By: Trish Adkins
Every year, an estimated 17,000 children receive the diagnosis of childhood cancer, entering a terrifying and uncertain world of hospital stays, treatments and fear. While survival rates continue to steadily increase, especially for the most common types of leukemia, childhood cancer remains the leading cause of death by disease for children in the United States.
Despite this fact, childhood cancer research is consistently and vastly underfunded by the federal government as compared to adult cancers. But, together, we can bridge that gap, raise awareness, and take action to support cutting-edge childhood cancer research.
September is the month that the world puts a spotlight on this urgent, desperate need for safer treatments and cures for childhood cancer. The world goes gold — the color of the awareness ribbon for childhood cancer. Gold was selected when Childhood Cancer Awareness Month was first formally recognized — because children are more precious than gold.
Not sure where to begin to support Childhood Cancer Awareness Month? Here are five, simple ways you can Go Gold in September and beyond:
1. Take Action: Join The Million Mile
Lace up your sneakers this September and join The Million Mile! This month-long challenge funds researchers so they can find better treatments and more cures for childhood cancer. Participants of all ages log as many active miles (run, walk, bike, swim, just move!) as possible through the month of September while raising money to help kids with cancer. You can set your own mileage goal and log miles anywhere, while working to collectively move a million miles together with supporters all over the world in September.
2. Social Awareness: Share the Facts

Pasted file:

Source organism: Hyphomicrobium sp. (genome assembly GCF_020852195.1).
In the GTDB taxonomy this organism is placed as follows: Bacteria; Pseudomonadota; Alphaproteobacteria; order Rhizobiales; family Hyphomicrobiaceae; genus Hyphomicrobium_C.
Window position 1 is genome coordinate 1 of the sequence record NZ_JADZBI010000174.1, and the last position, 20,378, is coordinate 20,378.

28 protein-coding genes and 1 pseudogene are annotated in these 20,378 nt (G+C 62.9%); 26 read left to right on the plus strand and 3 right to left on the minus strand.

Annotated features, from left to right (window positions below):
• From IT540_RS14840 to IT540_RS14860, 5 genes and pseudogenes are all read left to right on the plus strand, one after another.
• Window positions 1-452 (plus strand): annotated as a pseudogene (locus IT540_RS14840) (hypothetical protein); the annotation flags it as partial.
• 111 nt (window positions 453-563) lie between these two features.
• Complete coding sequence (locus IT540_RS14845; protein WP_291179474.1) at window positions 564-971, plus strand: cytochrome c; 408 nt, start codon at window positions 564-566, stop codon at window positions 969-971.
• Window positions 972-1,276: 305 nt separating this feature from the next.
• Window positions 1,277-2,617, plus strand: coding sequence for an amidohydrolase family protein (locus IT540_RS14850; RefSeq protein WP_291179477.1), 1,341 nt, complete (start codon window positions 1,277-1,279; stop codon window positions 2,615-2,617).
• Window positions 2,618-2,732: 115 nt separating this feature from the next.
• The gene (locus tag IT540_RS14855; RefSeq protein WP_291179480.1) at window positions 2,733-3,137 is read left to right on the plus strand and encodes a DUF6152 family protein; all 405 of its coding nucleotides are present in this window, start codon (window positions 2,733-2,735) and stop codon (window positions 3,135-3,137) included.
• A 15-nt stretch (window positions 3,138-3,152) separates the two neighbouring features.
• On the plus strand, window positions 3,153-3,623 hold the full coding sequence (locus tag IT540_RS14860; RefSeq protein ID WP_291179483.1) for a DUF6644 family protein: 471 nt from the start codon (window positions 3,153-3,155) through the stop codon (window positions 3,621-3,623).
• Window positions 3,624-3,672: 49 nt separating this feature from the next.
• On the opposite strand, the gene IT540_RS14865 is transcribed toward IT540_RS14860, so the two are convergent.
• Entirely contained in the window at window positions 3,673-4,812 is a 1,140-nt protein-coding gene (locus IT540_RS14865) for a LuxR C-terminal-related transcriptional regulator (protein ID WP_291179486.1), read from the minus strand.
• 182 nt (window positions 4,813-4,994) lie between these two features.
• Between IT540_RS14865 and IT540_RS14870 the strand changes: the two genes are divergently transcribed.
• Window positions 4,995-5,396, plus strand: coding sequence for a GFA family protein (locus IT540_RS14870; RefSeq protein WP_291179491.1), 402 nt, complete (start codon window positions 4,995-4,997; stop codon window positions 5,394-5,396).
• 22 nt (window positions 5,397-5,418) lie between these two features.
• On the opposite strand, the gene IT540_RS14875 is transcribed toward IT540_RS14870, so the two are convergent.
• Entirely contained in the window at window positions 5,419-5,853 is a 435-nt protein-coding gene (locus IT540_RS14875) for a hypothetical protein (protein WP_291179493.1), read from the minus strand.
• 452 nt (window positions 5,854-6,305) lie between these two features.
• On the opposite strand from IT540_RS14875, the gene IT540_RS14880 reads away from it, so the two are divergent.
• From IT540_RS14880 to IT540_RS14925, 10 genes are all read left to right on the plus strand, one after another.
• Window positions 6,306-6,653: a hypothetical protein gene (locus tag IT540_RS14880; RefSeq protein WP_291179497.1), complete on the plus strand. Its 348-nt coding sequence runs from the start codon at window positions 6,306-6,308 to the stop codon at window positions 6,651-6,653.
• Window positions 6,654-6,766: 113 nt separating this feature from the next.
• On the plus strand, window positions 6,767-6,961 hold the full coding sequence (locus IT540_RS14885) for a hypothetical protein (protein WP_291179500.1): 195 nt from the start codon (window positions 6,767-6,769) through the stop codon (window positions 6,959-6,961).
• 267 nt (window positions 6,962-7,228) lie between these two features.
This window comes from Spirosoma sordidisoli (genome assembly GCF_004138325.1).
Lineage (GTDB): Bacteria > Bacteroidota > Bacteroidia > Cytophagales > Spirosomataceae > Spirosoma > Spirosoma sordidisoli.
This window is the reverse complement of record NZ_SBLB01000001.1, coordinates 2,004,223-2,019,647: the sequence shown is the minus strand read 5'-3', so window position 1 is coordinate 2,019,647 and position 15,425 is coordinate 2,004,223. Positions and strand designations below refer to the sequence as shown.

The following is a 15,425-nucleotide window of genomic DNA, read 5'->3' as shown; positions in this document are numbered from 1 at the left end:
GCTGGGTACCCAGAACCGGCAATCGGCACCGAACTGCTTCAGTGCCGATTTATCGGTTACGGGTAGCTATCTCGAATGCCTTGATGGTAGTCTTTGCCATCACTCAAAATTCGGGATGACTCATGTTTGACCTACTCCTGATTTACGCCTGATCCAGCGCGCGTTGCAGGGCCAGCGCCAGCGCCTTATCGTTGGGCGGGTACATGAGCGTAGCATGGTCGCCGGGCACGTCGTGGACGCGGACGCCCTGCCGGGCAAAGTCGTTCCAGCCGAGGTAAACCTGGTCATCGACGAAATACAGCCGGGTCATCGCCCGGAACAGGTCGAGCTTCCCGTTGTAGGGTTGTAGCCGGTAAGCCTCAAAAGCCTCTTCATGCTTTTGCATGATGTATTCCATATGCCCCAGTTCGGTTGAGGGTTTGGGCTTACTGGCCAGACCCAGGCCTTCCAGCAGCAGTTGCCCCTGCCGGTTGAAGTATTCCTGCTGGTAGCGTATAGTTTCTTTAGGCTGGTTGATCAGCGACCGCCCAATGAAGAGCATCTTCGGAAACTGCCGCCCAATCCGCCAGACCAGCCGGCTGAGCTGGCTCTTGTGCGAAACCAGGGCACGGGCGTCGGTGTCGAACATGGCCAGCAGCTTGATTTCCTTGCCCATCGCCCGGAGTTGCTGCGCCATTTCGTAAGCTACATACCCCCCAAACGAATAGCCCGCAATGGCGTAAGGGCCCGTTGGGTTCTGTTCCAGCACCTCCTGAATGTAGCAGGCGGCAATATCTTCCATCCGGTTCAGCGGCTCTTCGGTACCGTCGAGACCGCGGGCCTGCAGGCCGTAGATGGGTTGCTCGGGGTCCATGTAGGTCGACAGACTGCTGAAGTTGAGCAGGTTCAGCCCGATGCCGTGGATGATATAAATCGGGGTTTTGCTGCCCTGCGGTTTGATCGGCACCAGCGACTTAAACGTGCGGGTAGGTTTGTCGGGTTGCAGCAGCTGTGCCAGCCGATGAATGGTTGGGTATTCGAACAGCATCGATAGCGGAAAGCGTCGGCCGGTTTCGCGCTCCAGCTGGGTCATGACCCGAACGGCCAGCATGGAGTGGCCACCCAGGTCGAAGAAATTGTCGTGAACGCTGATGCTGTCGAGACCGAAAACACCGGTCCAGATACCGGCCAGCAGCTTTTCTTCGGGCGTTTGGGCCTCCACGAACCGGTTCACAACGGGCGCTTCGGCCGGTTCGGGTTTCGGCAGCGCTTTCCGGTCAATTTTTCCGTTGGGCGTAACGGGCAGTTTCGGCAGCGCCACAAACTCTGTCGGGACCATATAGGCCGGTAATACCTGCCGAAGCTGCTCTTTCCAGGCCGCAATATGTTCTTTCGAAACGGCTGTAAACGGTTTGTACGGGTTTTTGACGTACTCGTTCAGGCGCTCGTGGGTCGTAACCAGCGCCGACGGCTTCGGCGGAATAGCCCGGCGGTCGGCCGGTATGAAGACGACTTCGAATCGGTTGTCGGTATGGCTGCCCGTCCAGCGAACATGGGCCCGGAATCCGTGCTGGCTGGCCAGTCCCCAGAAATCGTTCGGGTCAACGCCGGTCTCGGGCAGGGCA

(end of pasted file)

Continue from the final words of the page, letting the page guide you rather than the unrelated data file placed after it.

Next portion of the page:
During the month of September, share the gold ribbon as well as childhood cancer facts on your social media platforms. We have several social media resources for both The Million Mile and Childhood Cancer Awareness Month, available here. You can also follow Alex’s Lemonade Stand Foundation on Instagram and Facebook and share facts, inspiring stories and awareness ribbons all month long.
You can also share our new, branded GIF stickers to amp up your Instagram story posts while raising childhood cancer awareness! The new stickers include some general lemonade and stand-themed stickers, dedicated SuperSibs stickers and a set to help you Go Gold during Childhood Cancer Awareness Month. They can be found in the GIF sticker option on Instagram stories - search for Alexs Lemonade Stand Foundation (no apostrophe) to find our selections.
3. Social Action: Fundraise on Social Media
Take your awareness to the next level by hosting a fundraiser on Facebook or Instagram in September. Setting up a social media fundraiser is quick and easy — and ALSF automatically receives the funds raised from the social media platform at the conclusion of your fundraiser! There are some tips on how to set up a fundraiser on Facebook and Instagram here. Here are some more virtual fundraising ideas.
4. Raise Awareness: Share Your Story
Childhood cancer impacts so many families. Sharing the story of your childhood cancer hero — no matter when they were diagnosed — helps the world understand who the faces are behind the diagnosis. Siblings are impacted, too, and sharing the stories of SuperSibs helps shed light on the way cancer changes everything in a family.
5. Keep It Going: Support Childhood Cancer Awareness All Year Long
Just because September ends does not mean the urgent need for awareness and action ends! Over 1,400 children are diagnosed with childhood cancer each month in the United States. You can get involved all year long and help kids impacted by cancer. In October, register for The End Childhood Cancer Walk/Run, on Saturday, October 29, 2022. Hosted at the Philadelphia Navy Yard’s Marine Parade Grounds, this inspiring 5K (3.1 miles) is filled with spook-tacular fun, all while raising funds for childhood cancer research. You can also participate virtually from your own neighborhood.
Want more ideas on how to get involved? Here are ways everyone can help kids with cancer all year long.